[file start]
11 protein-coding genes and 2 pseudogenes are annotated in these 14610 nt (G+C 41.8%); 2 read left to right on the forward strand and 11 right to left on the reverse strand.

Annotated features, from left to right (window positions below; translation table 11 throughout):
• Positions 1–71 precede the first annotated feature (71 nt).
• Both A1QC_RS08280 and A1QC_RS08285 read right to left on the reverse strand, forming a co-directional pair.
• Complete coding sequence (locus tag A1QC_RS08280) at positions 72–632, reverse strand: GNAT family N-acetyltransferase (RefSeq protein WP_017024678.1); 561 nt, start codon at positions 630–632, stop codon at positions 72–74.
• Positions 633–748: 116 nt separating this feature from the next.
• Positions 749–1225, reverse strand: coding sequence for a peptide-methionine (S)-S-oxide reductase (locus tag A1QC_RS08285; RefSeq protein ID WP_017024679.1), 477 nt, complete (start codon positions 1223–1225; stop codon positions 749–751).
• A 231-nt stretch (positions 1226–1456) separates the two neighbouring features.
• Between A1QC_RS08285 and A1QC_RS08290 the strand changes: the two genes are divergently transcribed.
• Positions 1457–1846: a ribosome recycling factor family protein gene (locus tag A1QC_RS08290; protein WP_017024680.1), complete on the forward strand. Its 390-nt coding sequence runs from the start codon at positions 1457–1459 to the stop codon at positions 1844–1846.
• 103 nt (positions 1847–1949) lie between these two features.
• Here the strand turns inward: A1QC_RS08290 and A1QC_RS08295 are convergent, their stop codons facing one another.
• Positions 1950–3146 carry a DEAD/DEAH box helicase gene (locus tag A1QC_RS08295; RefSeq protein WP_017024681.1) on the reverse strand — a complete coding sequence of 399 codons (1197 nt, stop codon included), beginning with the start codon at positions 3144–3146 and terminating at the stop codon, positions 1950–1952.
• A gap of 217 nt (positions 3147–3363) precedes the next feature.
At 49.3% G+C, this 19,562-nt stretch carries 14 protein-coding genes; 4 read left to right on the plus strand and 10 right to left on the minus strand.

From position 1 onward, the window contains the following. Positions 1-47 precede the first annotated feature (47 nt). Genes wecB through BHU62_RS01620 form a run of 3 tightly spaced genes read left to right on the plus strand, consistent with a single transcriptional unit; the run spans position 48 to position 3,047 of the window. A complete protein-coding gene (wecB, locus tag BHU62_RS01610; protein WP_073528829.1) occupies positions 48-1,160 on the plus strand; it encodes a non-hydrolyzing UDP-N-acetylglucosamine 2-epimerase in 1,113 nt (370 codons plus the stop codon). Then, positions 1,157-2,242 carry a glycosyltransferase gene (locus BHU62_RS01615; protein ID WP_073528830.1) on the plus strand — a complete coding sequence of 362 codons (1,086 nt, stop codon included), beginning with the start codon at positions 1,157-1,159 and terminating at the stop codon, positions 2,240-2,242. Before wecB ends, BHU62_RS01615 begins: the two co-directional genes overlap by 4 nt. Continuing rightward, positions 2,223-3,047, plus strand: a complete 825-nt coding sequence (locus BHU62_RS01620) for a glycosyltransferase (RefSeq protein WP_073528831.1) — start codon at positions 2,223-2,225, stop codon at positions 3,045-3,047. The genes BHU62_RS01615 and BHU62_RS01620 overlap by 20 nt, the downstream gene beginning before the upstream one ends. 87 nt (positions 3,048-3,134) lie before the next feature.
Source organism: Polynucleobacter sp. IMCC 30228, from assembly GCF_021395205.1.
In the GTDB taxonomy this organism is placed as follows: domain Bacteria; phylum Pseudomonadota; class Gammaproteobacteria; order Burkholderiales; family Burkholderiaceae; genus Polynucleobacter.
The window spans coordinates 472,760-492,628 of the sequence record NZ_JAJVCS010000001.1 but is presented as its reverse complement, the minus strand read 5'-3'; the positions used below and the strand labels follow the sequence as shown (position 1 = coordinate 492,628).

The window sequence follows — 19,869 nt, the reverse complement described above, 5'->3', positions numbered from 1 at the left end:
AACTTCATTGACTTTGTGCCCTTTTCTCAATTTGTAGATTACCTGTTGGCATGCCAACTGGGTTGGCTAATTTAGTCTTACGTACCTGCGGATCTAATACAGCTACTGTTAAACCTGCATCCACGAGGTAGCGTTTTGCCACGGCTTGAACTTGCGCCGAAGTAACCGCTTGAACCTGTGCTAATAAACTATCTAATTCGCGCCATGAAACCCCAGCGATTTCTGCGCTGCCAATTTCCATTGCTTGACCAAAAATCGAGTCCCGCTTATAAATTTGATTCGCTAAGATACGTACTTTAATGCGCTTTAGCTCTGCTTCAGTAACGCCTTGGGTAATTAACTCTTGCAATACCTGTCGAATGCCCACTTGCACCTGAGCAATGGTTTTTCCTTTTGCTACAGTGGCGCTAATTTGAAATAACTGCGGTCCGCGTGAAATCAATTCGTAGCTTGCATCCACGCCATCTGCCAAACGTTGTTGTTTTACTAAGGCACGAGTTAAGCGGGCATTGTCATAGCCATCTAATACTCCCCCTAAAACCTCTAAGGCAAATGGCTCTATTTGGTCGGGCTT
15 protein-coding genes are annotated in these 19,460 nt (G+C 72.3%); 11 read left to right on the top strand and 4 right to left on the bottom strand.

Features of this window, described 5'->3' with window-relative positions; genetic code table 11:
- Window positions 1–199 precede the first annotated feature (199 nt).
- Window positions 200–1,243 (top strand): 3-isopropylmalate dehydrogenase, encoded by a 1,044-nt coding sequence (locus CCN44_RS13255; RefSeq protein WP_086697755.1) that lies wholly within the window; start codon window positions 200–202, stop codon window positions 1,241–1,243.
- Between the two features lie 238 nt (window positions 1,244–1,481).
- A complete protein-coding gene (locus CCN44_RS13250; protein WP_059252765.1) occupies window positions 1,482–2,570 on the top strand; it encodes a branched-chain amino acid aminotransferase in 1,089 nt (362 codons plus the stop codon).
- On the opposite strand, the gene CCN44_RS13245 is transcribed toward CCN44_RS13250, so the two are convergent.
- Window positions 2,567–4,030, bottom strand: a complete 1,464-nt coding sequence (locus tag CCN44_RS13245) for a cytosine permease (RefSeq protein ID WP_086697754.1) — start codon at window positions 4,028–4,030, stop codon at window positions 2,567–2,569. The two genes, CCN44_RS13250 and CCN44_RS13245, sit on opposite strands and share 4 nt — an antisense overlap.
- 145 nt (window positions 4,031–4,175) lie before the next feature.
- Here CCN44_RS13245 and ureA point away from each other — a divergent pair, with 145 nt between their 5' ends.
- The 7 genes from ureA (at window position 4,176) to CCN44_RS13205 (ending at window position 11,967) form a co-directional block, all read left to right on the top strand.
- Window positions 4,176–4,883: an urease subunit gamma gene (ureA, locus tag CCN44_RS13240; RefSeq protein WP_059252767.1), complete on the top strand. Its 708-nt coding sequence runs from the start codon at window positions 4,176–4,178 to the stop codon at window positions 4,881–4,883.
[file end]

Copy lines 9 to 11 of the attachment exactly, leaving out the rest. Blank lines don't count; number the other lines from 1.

• Between A1QC_RS08285 and A1QC_RS08290 the strand changes: the two genes are divergently transcribed.
• Positions 1457–1846: a ribosome recycling factor family protein gene (locus tag A1QC_RS08290; protein WP_017024680.1), complete on the forward strand. Its 390-nt coding sequence runs from the start codon at positions 1457–1459 to the stop codon at positions 1844–1846.
• 103 nt (positions 1847–1949) lie between these two features.